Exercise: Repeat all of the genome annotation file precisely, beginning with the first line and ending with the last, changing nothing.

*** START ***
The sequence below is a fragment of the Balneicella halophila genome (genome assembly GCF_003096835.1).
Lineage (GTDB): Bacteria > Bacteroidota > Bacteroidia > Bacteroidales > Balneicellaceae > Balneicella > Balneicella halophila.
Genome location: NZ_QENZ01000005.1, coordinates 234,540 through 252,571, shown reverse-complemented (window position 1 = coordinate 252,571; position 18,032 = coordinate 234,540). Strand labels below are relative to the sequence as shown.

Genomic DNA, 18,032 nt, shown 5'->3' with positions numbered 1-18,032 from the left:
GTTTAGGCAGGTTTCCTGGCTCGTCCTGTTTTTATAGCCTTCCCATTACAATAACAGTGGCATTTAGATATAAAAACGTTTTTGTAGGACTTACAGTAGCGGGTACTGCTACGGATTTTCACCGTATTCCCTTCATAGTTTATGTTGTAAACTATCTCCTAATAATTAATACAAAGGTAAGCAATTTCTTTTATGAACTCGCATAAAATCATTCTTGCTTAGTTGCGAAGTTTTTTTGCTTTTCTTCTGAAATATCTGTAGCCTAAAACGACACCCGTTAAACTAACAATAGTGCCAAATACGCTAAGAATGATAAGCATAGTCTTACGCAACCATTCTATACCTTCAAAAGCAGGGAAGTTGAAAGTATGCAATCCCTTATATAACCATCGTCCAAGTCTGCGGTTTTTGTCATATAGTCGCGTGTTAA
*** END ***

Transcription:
The sequence below is a fragment of the Balneicella halophila genome (genome assembly GCF_003096835.1).
Lineage (GTDB): Bacteria > Bacteroidota > Bacteroidia > Bacteroidales > Balneicellaceae > Balneicella > Balneicella halophila.
Genome location: NZ_QENZ01000005.1, coordinates 234,540 through 252,571, shown reverse-complemented (window position 1 = coordinate 252,571; position 18,032 = coordinate 234,540). Strand labels below are relative to the sequence as shown.

Genomic DNA, 18,032 nt, shown 5'->3' with positions numbered 1-18,032 from the left:
GTTTAGGCAGGTTTCCTGGCTCGTCCTGTTTTTATAGCCTTCCCATTACAATAACAGTGGCATTTAGATATAAAAACGTTTTTGTAGGACTTACAGTAGCGGGTACTGCTACGGATTTTCACCGTATTCCCTTCATAGTTTATGTTGTAAACTATCTCCTAATAATTAATACAAAGGTAAGCAATTTCTTTTATGAACTCGCATAAAATCATTCTTGCTTAGTTGCGAAGTTTTTTTGCTTTTCTTCTGAAATATCTGTAGCCTAAAACGACACCCGTTAAACTAACAATAGTGCCAAATACGCTAAGAATGATAAGCATAGTCTTACGCAACCATTCTATACCTTCAAAAGCAGGGAAGTTGAAAGTATGCAATCCCTTATATAACCATCGTCCAAGTCTGCGGTTTTTGTCATATAGTCGCGTGTTAA